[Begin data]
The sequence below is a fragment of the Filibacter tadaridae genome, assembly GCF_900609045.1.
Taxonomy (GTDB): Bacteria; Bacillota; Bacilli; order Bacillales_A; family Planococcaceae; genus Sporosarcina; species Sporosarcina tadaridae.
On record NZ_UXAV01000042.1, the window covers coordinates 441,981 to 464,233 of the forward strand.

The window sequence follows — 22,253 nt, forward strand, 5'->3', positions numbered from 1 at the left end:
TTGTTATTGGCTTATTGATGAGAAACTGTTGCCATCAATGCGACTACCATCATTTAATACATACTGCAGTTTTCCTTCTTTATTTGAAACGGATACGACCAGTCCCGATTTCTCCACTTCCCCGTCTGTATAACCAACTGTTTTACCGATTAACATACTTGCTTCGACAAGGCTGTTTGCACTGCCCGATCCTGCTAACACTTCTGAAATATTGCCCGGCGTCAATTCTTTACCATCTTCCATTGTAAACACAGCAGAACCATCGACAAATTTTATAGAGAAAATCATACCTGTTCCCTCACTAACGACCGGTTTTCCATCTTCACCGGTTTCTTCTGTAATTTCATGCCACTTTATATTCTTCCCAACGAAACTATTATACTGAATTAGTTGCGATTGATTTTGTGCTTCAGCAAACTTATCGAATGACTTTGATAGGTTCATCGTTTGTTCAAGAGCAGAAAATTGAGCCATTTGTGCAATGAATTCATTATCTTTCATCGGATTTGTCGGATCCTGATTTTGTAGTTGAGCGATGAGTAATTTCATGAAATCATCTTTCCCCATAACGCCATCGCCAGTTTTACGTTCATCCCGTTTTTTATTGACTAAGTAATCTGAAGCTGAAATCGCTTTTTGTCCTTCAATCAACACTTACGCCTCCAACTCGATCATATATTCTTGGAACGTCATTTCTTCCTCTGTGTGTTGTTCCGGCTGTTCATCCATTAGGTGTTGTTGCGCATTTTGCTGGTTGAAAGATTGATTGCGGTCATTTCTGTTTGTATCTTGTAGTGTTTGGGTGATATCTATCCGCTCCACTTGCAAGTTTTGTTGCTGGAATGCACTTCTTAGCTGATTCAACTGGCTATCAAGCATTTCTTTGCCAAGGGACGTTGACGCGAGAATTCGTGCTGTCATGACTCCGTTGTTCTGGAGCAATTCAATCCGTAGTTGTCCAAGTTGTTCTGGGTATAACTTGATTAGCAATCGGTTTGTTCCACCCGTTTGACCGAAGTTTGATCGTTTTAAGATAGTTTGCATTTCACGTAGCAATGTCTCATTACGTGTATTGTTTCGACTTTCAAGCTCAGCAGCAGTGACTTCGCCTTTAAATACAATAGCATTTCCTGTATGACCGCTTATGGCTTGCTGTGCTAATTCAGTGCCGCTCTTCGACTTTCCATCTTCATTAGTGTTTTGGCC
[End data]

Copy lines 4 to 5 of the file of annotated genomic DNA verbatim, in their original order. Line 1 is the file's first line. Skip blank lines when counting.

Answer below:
The window sequence follows — 22,253 nt, forward strand, 5'->3', positions numbered from 1 at the left end:
TTGTTATTGGCTTATTGATGAGAAACTGTTGCCATCAATGCGACTACCATCATTTAATACATACTGCAGTTTTCCTTCTTTATTTGAAACGGATACGACCAGTCCCGATTTCTCCACTTCCCCGTCTGTATAACCAACTGTTTTACCGATTAACATACTTGCTTCGACAAGGCTGTTTGCACTGCCCGATCCTGCTAACACTTCTGAAATATTGCCCGGCGTCAATTCTTTACCATCTTCCATTGTAAACACAGCAGAACCATCGACAAATTTTATAGAGAAAATCATACCTGTTCCCTCACTAACGACCGGTTTTCCATCTTCACCGGTTTCTTCTGTAATTTCATGCCACTTTATATTCTTCCCAACGAAACTATTATACTGAATTAGTTGCGATTGATTTTGTGCTTCAGCAAACTTATCGAATGACTTTGATAGGTTCATCGTTTGTTCAAGAGCAGAAAATTGAGCCATTTGTGCAATGAATTCATTATCTTTCATCGGATTTGTCGGATCCTGATTTTGTAGTTGAGCGATGAGTAATTTCATGAAATCATCTTTCCCCATAACGCCATCGCCAGTTTTACGTTCATCCCGTTTTTTATTGACTAAGTAATCTGAAGCTGAAATCGCTTTTTGTCCTTCAATCAACACTTACGCCTCCAACTCGATCATATATTCTTGGAACGTCATTTCTTCCTCTGTGTGTTGTTCCGGCTGTTCATCCATTAGGTGTTGTTGCGCATTTTGCTGGTTGAAAGATTGATTGCGGTCATTTCTGTTTGTATCTTGTAGTGTTTGGGTGATATCTATCCGCTCCACTTGCAAGTTTTGTTGCTGGAATGCACTTCTTAGCTGATTCAACTGGCTATCAAGCATTTCTTTGCCAAGGGACGTTGACGCGAGAATTCGTGCTGTCATGACTCCGTTGTTCTGGAGCAATTCAATCCGTAGTTGTCCAAGTTGTTCTGGGTATAACTTGATTAGCAATCGGTTTGTTCCACCCGTTTGACCGAAGTTTGATCGTTTTAAGATAGTTTGCATTTCACGTAGCAATGTCTCATTACGTGTATTGTTTCGACTTTCAAGCTCAGCAGCAGTGACTTCGCCTTTAAATACAATAGCATTTCCTGTATGACCGCTTATGGCTTGCTGTGCTAATTCAGTGCCGCTCTTCGACTTTCCATCTTCATTAGTGTTTTGGCC